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September 11, 2013Readers of this site and concerned Vandy fans want to understand the potential legal ramifications/implications surrounding the latest "buzz" on viral media sites. Before I cover that, let me say nothing that follows is intended to diminish the serious nature of this case and the justice that is due to the victim of this case, but I will be focusing on facts and what is actually known from on the record sources.
The two issues that most people want clarity about are:
1. Is there any merit to the allegations leveled by Bobby Allyn that Vanderbilt coach James Franklin was involved in a cover-up of a rape?
2. Are these "reporters" defaming coach Franklin and Vanderbilt?
I'll take a look at those matters below.
On the allegation that Coach Franklin told player to delete video:As most people are aware, there has been one reporter, Bobby Allyn who claims to have a "source really close to one of the defendants" (the 1:29 mark of his Monday interview on 104.5) who is not a student (9:05). This person is someone Allyn claims to have has known for some time and helped him in stories in the past, someone in authority that is not like a prosecutor speaking from a lot of knowledge about this case (9:37).
It seems to me everyone on Twitter could be this source. Because I do not engage in idle speculation, research Allyn's last few articles at his former employer, The Tennessean and see if you have the same guess as to his source as me.
What does the "source" actually say according to Allyn?
Allyn says, "He believes that Franklin encouraged a player to delete a video of the incident after the player showed it to Franklin."
Allyn says on the radio: "He/she has seen evidence; seen or heard rather, that James Franklin Instructed a player to delete video after player showed the coach video of what happened In Gilette dorm that night( 1:46).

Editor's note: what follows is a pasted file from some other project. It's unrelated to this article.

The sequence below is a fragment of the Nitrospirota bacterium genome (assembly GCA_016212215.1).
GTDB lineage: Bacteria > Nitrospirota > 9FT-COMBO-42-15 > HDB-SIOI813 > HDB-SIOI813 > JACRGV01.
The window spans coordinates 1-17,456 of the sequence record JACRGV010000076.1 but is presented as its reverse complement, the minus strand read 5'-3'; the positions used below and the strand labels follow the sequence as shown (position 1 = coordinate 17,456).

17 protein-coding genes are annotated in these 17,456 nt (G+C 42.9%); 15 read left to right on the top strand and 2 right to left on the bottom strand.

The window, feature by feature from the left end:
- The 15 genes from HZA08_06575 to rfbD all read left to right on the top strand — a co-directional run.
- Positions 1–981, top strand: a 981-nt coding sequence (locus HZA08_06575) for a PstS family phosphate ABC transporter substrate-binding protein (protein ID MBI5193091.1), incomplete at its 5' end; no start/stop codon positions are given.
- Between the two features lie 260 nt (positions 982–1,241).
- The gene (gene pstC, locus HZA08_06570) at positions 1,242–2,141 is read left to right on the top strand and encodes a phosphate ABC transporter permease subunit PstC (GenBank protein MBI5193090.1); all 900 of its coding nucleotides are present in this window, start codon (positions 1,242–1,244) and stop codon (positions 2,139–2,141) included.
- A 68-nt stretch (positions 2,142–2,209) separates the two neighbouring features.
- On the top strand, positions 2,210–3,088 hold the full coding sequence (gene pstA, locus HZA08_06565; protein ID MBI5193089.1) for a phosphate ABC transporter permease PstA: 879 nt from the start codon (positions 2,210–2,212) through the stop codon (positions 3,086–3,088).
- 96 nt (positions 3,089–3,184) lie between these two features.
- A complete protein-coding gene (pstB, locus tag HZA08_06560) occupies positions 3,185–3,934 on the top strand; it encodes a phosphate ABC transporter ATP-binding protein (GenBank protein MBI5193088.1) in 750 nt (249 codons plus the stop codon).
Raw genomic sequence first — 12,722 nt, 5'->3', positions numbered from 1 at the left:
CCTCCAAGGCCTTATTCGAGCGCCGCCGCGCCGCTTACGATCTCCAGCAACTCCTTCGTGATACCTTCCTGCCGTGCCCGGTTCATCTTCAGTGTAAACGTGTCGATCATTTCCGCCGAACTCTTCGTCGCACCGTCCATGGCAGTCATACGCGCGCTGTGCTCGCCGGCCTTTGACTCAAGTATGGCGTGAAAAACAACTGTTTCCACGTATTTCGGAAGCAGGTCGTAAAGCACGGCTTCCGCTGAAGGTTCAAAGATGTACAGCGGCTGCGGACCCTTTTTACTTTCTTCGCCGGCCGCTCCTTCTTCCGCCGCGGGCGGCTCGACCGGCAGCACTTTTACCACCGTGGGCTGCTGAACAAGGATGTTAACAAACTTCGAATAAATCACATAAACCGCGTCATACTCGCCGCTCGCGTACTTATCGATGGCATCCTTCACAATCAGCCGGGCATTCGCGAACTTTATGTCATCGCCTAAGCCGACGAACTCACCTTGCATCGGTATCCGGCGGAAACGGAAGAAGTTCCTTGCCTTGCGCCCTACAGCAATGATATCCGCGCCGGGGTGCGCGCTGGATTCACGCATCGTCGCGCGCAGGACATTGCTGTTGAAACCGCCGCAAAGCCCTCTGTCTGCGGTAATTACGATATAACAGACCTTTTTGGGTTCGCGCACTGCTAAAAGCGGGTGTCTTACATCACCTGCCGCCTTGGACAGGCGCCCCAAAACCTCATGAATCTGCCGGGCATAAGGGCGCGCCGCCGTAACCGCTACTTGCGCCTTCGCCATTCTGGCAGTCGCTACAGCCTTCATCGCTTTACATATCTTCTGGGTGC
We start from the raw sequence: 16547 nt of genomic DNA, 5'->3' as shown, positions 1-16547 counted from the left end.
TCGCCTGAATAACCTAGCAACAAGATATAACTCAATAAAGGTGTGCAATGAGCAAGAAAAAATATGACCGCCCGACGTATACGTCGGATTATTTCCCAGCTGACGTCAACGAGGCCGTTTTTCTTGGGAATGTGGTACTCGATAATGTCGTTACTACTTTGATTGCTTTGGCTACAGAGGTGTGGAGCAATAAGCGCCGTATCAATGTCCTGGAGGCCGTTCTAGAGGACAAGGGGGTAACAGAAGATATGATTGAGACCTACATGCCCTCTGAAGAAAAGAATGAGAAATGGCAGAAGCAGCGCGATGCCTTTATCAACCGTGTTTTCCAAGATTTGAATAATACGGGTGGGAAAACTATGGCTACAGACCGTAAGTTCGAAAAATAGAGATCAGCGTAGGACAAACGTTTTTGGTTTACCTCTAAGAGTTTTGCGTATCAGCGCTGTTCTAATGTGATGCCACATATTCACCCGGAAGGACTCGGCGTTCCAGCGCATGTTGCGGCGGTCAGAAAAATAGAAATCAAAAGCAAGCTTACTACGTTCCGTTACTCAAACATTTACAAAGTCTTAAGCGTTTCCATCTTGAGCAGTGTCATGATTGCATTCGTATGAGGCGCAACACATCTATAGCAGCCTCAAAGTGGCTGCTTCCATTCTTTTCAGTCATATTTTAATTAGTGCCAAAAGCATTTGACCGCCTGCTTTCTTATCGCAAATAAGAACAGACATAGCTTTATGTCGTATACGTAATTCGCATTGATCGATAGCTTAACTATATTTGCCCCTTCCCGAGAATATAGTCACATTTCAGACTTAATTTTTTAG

So first we have the conflicting statements of the print versus the interview, and more telling, the source "has seen or heard rather" this fact happened while, let's not forget, coach Franklin was not in town.
Next, as to Allyn's statements about the criminal process: "the DA's office and the defense attorney are going to be submitting their evidence in the case which is discovery."(2:32 & 10:44) Allyn must have spent his court beat time in civil court because "discovery" in a criminal case consists of the DA's office letting the defendant know what the evidence the state has -- not, as he suggests, the defendant sharing anything with the state.
Finally, the district attorney's office has taken the unusual step of issuing a press release which said, in part: "Our office will not try this case in the media nor will we contribute to speculation or misinformation. Ethics prohibit us from commenting about the specific facts of the case that evidence will come out in due time and in the appropriate forum, which is in open court."
Clearly the DA does not appear to be the source.
Please raise your hand if you think Chris Boyd would have been charged, and not the person who potentially has influence over all your witnesses and defendants.
On the assertion that Franklin has hired a lawyer"Noteable and interesting that coach Franklin hired him [referencing Hal Hardin] as counsel. I wouldn't read too much into the fact that "Coach Franklin has a criminal defense attorney." (More on this statement) "Sources told me that probably other coaches have lawyered up (3:56)."
Sources told me that probably The Tennessean knows who Allyn's source is since he used to work there. See how easy that was?
I would never advise anyone to talk with enforcement or prosecutorial authorities without a lawyer. This includes witnesses, potential defendants as well as victims.
Which statement is more believable?
Are these "reporters" defaming coach Franklin and Vanderbilt?Why doesn't Vanderbilt say something? Why don't they sue? Why isn't coach Franklin speaking out?
These are all the questions I have heard and without getting too much into the "legalese" I will try to address them all.